I prefer the I2C model that will simplify things on the user end. It makes our jobs harder but the noob who wants to make a little robot doesn't have to know that much and can get cooler robots faster. Thats the entire reason for this site anyway. With I2C also we get the ability to make pic and avr versions of each module. So you can still make them at home but don't have to change from your favorite MCU.


Edit: To cover the point about the mounting holes. These things are not holding up a truck. The only point of the screws is to hold it in place. It doesn't support any weight.
Title: Re: SOR community project?
Post by: SmAsH on April 20, 2009, 05:41:10 PM
well i guess i'll have to learn about i2c and see how to implement it into a motor driver... does anybody have any idea about how i would do this, does it need any additional hardware?
Title: Re: SOR community project?
Post by: Weird Fishes on April 20, 2009, 08:42:32 PM
I think the point of the I2C was that it wouldn't need a specific MCU. Any one with I2C will work just fine for it. My vote goes into keeping I2C.

Also... everyone does realize that the project isn't about 1 robot right. (A set of modules and protocols and standards)
Quote
smash can you make a sketch in microsoft paint or something quick so I ( and probably some others on this topic ) can get a rough Idea on what this robot will look like?
will it be a humanoid?
wheeled?
2 ft tall?
5 ft tall?
because this worries me. Come on people its only like 8 pages :). Everyone participating should at least have a decent grasp of the end goal.
Title: Re: SOR community project?
Post by: SmAsH on April 20, 2009, 08:56:27 PM
so is there any hardware needed to set up i2c?
Title: Re: SOR community project?
Post by: Asellith on April 20, 2009, 10:36:49 PM
Smash essentially all you need is a small AVR. The $50 robot core works fine. You need an MCU to translate the I2C into I/O or PWM what ever you use for the motor controller. I2C works kinda like USB but for chip to chip communications. You send a transmission down the bus and each controller looks for it's unique ID. There are 2 types of devices. Masters and Slaves. Masters either tell slaves to do something (Write) or ask them for data (Read). Slaves just wait for masters to ask them something. There can be several masters on one bus but they all need to play nice with each other. For instance your motor controller would be a slave. It could be a master but its not needed. The master would just say have go this speed and the motor controller says ok. Or the master can ask what speed is the left wheel going and the controller will just say 50% or whatever.

The message protocol is outlined in the I2C document on google docs. The commands sent inside the protocol are yours to figure out. For instance a command could be 11001111 for left wheel (1), forward (1), 00 to finish out the 4 bits and then (1111) for full speed. Or 1000 for half speed. You define those commands in the documentation and give you slave an address that will be unique to itself. So the master can say slave 0xFB01 do command 0xCF. Well I switched to hex by accident but no big deal you get the idea. If you can find a premade I2C PWM generator that fits the frame work Dunk worked out then you can replace the MCU with that IC.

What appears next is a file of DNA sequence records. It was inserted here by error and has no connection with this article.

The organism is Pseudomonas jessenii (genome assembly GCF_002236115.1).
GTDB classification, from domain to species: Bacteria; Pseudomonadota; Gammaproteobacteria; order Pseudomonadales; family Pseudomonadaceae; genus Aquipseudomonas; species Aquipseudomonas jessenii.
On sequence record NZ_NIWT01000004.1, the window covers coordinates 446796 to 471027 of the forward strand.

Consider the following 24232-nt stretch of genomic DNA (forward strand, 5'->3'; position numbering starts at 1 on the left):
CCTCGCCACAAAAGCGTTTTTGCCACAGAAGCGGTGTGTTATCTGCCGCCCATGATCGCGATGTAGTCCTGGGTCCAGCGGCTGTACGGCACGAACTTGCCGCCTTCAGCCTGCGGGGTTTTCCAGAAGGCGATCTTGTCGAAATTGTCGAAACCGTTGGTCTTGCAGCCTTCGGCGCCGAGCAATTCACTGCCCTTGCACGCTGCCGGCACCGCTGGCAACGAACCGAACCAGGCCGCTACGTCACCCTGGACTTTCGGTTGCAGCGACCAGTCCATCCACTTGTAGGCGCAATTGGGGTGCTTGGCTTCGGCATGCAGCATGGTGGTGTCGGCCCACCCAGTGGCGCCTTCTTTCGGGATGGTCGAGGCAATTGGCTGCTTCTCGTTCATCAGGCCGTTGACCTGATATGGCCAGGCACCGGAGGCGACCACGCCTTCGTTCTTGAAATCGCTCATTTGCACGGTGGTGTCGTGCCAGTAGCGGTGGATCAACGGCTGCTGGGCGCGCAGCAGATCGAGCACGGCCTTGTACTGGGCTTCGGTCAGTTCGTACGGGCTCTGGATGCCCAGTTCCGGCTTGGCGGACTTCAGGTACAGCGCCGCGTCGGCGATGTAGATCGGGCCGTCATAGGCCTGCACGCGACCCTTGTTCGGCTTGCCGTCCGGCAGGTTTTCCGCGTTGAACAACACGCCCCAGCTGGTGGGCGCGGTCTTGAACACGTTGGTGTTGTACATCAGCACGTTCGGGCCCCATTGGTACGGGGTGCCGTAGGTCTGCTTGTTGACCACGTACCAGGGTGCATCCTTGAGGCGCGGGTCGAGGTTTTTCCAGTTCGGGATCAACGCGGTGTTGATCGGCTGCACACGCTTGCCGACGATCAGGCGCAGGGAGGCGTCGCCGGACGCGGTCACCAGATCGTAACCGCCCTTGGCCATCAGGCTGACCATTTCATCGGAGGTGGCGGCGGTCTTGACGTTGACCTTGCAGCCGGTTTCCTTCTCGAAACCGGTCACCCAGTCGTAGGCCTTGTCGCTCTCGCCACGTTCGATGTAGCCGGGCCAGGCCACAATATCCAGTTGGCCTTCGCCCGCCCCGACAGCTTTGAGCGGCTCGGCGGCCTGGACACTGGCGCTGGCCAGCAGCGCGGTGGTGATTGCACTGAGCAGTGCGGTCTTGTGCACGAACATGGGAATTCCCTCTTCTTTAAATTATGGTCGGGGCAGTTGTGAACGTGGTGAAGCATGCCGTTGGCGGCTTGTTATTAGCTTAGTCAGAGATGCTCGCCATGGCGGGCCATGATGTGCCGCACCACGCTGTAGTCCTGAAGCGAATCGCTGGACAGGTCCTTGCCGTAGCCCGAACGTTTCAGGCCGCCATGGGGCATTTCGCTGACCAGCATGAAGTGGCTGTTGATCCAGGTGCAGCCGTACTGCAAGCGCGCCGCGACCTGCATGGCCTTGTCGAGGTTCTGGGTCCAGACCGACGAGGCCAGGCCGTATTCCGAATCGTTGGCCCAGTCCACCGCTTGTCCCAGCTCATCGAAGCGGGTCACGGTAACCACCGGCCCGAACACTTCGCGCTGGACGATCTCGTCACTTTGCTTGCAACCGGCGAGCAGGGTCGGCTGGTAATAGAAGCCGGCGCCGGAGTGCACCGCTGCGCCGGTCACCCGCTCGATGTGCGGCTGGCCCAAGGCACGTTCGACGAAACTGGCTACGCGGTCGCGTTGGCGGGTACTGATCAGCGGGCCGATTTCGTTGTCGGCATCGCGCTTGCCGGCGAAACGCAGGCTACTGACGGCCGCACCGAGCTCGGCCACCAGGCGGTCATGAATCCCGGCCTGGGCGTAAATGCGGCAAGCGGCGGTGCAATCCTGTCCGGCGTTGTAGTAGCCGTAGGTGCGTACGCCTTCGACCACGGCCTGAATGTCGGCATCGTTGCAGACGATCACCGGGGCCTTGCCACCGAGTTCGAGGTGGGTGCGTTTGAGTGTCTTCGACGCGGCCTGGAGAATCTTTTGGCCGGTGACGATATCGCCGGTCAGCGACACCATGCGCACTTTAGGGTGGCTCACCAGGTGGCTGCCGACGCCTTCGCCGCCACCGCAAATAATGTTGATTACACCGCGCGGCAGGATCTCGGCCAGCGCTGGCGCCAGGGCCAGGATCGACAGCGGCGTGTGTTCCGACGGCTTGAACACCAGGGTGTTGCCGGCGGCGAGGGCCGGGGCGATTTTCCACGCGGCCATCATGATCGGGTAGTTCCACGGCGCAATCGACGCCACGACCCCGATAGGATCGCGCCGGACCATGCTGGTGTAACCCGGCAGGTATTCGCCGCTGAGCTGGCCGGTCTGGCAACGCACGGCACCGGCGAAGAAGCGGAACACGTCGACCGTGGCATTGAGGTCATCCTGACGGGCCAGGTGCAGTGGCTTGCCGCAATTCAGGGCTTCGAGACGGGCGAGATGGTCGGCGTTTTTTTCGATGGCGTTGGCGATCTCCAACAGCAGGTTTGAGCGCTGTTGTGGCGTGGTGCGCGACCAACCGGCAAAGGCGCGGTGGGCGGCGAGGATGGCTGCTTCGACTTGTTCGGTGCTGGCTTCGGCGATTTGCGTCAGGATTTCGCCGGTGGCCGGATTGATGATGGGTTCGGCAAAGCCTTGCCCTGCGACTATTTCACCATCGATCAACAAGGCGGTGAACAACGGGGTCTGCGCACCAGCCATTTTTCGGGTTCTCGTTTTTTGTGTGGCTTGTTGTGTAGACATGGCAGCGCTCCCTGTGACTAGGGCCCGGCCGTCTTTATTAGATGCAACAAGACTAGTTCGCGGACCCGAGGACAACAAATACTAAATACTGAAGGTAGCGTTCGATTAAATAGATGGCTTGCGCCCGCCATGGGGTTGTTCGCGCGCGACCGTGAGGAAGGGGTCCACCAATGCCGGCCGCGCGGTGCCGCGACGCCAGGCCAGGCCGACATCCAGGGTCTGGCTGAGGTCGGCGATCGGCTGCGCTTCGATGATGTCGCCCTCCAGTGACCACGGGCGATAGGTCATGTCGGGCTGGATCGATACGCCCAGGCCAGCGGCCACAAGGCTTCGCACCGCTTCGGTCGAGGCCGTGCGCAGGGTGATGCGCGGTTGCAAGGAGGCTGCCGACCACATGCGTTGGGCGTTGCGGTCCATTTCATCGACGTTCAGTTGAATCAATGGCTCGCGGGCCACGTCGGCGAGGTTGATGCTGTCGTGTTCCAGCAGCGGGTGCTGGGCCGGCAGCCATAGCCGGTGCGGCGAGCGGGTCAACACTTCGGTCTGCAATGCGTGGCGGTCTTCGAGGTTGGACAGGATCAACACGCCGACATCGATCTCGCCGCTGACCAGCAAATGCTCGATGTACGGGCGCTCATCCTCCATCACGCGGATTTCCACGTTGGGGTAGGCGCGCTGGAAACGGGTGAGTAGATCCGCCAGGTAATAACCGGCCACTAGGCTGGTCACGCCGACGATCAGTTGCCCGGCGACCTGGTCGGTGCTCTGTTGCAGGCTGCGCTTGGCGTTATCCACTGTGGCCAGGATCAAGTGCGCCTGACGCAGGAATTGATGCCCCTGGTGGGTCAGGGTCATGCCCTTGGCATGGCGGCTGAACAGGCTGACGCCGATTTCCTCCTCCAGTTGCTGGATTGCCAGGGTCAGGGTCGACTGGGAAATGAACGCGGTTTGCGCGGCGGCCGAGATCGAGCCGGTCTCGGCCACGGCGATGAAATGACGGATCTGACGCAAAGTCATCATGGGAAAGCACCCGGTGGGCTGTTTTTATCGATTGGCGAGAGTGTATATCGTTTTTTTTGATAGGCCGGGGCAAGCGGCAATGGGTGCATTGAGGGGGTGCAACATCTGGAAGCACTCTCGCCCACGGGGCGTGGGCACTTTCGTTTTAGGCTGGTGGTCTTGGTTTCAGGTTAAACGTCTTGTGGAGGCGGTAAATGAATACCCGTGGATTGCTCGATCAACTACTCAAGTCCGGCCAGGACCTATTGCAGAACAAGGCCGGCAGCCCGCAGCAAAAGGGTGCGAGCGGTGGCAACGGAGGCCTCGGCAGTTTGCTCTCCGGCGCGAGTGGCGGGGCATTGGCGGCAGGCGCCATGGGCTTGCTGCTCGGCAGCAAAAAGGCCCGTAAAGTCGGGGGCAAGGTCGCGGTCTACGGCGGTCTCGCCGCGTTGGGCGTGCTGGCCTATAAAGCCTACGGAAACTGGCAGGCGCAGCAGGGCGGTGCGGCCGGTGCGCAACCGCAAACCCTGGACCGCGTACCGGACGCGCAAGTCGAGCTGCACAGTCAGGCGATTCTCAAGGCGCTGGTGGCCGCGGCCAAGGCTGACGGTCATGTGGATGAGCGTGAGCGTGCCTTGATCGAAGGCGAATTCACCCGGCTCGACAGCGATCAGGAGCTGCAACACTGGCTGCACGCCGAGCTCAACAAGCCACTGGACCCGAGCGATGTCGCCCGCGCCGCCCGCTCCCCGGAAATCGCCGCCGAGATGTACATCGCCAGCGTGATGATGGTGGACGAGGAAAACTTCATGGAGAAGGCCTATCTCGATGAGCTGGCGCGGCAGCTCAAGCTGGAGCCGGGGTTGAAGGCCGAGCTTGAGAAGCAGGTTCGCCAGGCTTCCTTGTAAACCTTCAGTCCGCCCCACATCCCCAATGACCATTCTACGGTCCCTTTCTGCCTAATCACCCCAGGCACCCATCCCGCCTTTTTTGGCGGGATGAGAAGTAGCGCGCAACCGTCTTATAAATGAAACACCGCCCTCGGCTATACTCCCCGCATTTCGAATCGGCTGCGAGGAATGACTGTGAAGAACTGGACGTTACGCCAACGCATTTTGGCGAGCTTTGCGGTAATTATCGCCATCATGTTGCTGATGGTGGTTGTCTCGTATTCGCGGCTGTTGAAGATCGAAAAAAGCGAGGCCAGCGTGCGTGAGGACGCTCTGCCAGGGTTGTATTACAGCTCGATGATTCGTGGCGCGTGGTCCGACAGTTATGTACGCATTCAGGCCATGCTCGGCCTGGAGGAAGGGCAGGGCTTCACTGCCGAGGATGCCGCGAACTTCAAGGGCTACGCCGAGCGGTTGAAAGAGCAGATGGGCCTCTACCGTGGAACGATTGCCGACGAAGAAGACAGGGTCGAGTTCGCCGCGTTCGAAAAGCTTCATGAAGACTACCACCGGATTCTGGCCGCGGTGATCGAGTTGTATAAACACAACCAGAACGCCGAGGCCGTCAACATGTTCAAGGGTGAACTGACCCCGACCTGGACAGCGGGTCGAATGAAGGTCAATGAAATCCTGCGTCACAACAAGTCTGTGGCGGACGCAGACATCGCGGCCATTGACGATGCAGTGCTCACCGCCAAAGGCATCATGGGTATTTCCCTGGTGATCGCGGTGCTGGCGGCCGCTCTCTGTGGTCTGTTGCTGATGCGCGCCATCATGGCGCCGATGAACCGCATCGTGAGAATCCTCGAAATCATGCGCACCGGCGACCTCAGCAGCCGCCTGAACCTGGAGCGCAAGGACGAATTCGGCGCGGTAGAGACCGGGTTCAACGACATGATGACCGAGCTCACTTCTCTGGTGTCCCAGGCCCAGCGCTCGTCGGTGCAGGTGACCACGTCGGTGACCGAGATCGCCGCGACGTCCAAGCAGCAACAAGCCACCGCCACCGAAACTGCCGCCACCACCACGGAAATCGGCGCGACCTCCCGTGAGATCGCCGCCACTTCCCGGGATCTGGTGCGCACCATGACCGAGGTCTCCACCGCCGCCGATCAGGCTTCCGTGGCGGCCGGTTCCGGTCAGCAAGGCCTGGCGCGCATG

Check out the article on Wikipedia for info on the protocol.

http://en.wikipedia.org/wiki/I2C (http://en.wikipedia.org/wiki/I2C)

Also read this tutorial.

http://www.societyofrobots.com/member_tutorials/node/35 (http://www.societyofrobots.com/member_tutorials/node/35)

Its not all that hard but a little bit harder then what you initially thought. But your hard work will pay off in the end if this gets off the ground.

Lets say you want to build a robot. You choice the module framework. Then you state what you want. I need 2 ultrasonic sensors, a motor controller, and a servo controller. The designs are already done. You piece it together and get to work on making your robot do stuff instead of the small stuff like how do I read data from my sensor. The plan is to produce the PCB designs and code for these modules and if you want you can assemble some and sell them to people or people can build it themselves. Kind of an open hardware/software platform to make the process of making really cool original robots faster and easier. No sense reinventing the wheel every time.

Keep at it your enthusiasm is making me think about getting back into this project. As soon as I finish moving to my new place and get my current health situation fixed I might join you :)
Title: Re: SOR community project?
Post by: SmAsH on April 20, 2009, 10:53:25 PM
wow! in depth much? lol thanks for that asellith, i thought i would've needed a microcontroller to do this as the l298 would. is it possible to have say few things attached to one slave? like have an atmega8 attached to the i2c bus then have it running a few things itself? otherwise to me its wasted i/o ports. i did read somewhere that the master can select to read by saying the slaves name then saying a number for something attached eg. 0xFB01 (atmega) then 0xFB02 (servo controller)?
and i keep hearing about this health condition, i figure its something serious? if i am allowed to ask, what is it? its fine if you dont feel like saying i was just curious/worried about our asellith :-\